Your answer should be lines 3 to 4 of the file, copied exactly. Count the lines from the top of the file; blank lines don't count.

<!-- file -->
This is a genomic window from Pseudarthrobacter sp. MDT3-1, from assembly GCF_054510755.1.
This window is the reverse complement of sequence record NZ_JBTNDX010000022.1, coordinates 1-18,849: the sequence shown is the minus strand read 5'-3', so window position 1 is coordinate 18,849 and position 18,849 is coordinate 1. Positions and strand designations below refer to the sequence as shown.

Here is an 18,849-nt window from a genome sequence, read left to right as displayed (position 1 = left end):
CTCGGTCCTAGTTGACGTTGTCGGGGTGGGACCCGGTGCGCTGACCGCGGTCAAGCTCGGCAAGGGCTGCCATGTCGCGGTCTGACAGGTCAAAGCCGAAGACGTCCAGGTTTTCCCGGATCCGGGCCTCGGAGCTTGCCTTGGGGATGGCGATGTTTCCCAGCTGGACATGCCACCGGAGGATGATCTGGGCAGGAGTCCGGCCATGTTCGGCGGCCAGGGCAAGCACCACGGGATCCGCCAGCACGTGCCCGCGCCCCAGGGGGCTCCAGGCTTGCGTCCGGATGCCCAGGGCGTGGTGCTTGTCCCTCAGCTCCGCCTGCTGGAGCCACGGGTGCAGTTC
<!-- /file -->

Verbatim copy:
Here is an 18,849-nt window from a genome sequence, read left to right as displayed (position 1 = left end):
CTCGGTCCTAGTTGACGTTGTCGGGGTGGGACCCGGTGCGCTGACCGCGGTCAAGCTCGGCAAGGGCTGCCATGTCGCGGTCTGACAGGTCAAAGCCGAAGACGTCCAGGTTTTCCCGGATCCGGGCCTCGGAGCTTGCCTTGGGGATGGCGATGTTTCCCAGCTGGACATGCCACCGGAGGATGATCTGGGCAGGAGTCCGGCCATGTTCGGCGGCCAGGGCAAGCACCACGGGATCCGCCAGCACGTGCCCGCGCCCCAGGGGGCTCCAGGCTTGCGTCCGGATGCCCAGGGCGTGGTGCTTGTCCCTCAGCTCCGCCTGCTGGAGCCACGGGTGCAGTTC